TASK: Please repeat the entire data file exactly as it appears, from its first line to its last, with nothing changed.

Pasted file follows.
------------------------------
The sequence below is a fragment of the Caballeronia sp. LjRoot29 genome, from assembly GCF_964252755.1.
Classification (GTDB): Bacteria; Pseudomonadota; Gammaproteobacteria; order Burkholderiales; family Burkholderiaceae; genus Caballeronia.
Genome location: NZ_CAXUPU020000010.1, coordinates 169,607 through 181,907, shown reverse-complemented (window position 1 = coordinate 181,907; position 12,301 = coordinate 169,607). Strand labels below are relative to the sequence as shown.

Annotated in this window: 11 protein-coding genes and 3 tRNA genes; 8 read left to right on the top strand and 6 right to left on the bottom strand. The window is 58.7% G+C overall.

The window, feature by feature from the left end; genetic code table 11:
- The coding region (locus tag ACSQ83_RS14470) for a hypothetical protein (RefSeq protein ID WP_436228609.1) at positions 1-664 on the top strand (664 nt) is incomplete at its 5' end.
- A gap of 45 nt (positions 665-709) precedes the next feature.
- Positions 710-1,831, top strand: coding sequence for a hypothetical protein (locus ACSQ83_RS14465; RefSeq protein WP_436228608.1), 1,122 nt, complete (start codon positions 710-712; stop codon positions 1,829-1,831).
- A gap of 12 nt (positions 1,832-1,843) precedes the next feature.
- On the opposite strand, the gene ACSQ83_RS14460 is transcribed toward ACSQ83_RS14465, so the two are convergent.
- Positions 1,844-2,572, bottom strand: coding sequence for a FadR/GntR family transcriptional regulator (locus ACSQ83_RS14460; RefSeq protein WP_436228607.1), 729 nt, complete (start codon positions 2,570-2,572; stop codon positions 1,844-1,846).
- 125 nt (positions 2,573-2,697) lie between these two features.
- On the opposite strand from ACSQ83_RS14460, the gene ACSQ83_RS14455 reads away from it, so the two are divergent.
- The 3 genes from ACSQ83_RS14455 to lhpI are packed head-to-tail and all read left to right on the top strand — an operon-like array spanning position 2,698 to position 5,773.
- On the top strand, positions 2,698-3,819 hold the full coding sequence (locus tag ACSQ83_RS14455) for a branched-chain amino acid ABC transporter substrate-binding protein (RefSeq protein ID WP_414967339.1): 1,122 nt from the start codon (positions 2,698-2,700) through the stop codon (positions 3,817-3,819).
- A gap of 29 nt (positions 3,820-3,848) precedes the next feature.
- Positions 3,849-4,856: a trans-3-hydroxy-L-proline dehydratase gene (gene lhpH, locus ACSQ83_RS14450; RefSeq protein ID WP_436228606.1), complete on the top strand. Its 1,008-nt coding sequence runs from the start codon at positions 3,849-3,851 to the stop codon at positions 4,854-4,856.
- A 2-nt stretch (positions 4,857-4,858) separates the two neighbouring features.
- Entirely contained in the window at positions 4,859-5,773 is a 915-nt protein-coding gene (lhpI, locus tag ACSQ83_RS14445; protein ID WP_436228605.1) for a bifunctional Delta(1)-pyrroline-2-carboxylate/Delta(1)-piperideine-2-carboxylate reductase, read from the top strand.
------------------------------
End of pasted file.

The sequence below is a fragment of the Caballeronia sp. LjRoot29 genome, from assembly GCF_964252755.1.
Classification (GTDB): Bacteria; Pseudomonadota; Gammaproteobacteria; order Burkholderiales; family Burkholderiaceae; genus Caballeronia.
Genome location: NZ_CAXUPU020000010.1, coordinates 169,607 through 181,907, shown reverse-complemented (window position 1 = coordinate 181,907; position 12,301 = coordinate 169,607). Strand labels below are relative to the sequence as shown.

Annotated in this window: 11 protein-coding genes and 3 tRNA genes; 8 read left to right on the top strand and 6 right to left on the bottom strand. The window is 58.7% G+C overall.

The window, feature by feature from the left end; genetic code table 11:
- The coding region (locus tag ACSQ83_RS14470) for a hypothetical protein (RefSeq protein ID WP_436228609.1) at positions 1-664 on the top strand (664 nt) is incomplete at its 5' end.
- A gap of 45 nt (positions 665-709) precedes the next feature.
- Positions 710-1,831, top strand: coding sequence for a hypothetical protein (locus ACSQ83_RS14465; RefSeq protein WP_436228608.1), 1,122 nt, complete (start codon positions 710-712; stop codon positions 1,829-1,831).
- A gap of 12 nt (positions 1,832-1,843) precedes the next feature.
- On the opposite strand, the gene ACSQ83_RS14460 is transcribed toward ACSQ83_RS14465, so the two are convergent.
- Positions 1,844-2,572, bottom strand: coding sequence for a FadR/GntR family transcriptional regulator (locus ACSQ83_RS14460; RefSeq protein WP_436228607.1), 729 nt, complete (start codon positions 2,570-2,572; stop codon positions 1,844-1,846).
- 125 nt (positions 2,573-2,697) lie between these two features.
- On the opposite strand from ACSQ83_RS14460, the gene ACSQ83_RS14455 reads away from it, so the two are divergent.
- The 3 genes from ACSQ83_RS14455 to lhpI are packed head-to-tail and all read left to right on the top strand — an operon-like array spanning position 2,698 to position 5,773.
- On the top strand, positions 2,698-3,819 hold the full coding sequence (locus tag ACSQ83_RS14455) for a branched-chain amino acid ABC transporter substrate-binding protein (RefSeq protein ID WP_414967339.1): 1,122 nt from the start codon (positions 2,698-2,700) through the stop codon (positions 3,817-3,819).
- A gap of 29 nt (positions 3,820-3,848) precedes the next feature.
- Positions 3,849-4,856: a trans-3-hydroxy-L-proline dehydratase gene (gene lhpH, locus ACSQ83_RS14450; RefSeq protein ID WP_436228606.1), complete on the top strand. Its 1,008-nt coding sequence runs from the start codon at positions 3,849-3,851 to the stop codon at positions 4,854-4,856.
- A 2-nt stretch (positions 4,857-4,858) separates the two neighbouring features.
- Entirely contained in the window at positions 4,859-5,773 is a 915-nt protein-coding gene (lhpI, locus tag ACSQ83_RS14445; protein ID WP_436228605.1) for a bifunctional Delta(1)-pyrroline-2-carboxylate/Delta(1)-piperideine-2-carboxylate reductase, read from the top strand.